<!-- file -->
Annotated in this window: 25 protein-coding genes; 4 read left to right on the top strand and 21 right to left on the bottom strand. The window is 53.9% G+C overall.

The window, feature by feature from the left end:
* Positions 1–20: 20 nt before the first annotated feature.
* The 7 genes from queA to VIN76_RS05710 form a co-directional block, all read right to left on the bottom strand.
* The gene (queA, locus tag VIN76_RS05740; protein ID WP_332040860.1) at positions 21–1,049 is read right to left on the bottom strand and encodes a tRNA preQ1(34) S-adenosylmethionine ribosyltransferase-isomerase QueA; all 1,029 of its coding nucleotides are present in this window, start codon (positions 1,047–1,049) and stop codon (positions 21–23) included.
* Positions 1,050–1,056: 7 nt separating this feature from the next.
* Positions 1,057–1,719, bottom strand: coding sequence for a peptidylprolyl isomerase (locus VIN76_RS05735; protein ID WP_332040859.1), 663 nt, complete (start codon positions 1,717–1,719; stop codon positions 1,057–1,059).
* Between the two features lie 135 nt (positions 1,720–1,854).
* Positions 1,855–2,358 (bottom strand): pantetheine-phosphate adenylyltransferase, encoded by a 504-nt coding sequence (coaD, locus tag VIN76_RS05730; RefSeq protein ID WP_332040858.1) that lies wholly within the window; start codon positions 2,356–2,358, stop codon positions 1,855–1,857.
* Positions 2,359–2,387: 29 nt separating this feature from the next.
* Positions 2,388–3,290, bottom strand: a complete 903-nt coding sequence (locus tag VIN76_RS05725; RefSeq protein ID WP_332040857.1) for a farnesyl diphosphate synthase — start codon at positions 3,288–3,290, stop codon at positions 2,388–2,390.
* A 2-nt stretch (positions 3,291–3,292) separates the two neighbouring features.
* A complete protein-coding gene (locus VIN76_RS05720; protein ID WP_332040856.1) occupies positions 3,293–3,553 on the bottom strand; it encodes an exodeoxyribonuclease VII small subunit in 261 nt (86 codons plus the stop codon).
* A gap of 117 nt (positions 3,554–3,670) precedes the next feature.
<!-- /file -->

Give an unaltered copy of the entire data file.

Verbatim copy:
Annotated in this window: 25 protein-coding genes; 4 read left to right on the top strand and 21 right to left on the bottom strand. The window is 53.9% G+C overall.

The window, feature by feature from the left end:
* Positions 1–20: 20 nt before the first annotated feature.
* The 7 genes from queA to VIN76_RS05710 form a co-directional block, all read right to left on the bottom strand.
* The gene (queA, locus tag VIN76_RS05740; protein ID WP_332040860.1) at positions 21–1,049 is read right to left on the bottom strand and encodes a tRNA preQ1(34) S-adenosylmethionine ribosyltransferase-isomerase QueA; all 1,029 of its coding nucleotides are present in this window, start codon (positions 1,047–1,049) and stop codon (positions 21–23) included.
* Positions 1,050–1,056: 7 nt separating this feature from the next.
* Positions 1,057–1,719, bottom strand: coding sequence for a peptidylprolyl isomerase (locus VIN76_RS05735; protein ID WP_332040859.1), 663 nt, complete (start codon positions 1,717–1,719; stop codon positions 1,057–1,059).
* Between the two features lie 135 nt (positions 1,720–1,854).
* Positions 1,855–2,358 (bottom strand): pantetheine-phosphate adenylyltransferase, encoded by a 504-nt coding sequence (coaD, locus tag VIN76_RS05730; RefSeq protein ID WP_332040858.1) that lies wholly within the window; start codon positions 2,356–2,358, stop codon positions 1,855–1,857.
* Positions 2,359–2,387: 29 nt separating this feature from the next.
* Positions 2,388–3,290, bottom strand: a complete 903-nt coding sequence (locus tag VIN76_RS05725; RefSeq protein ID WP_332040857.1) for a farnesyl diphosphate synthase — start codon at positions 3,288–3,290, stop codon at positions 2,388–2,390.
* A 2-nt stretch (positions 3,291–3,292) separates the two neighbouring features.
* A complete protein-coding gene (locus VIN76_RS05720; protein ID WP_332040856.1) occupies positions 3,293–3,553 on the bottom strand; it encodes an exodeoxyribonuclease VII small subunit in 261 nt (86 codons plus the stop codon).
* A gap of 117 nt (positions 3,554–3,670) precedes the next feature.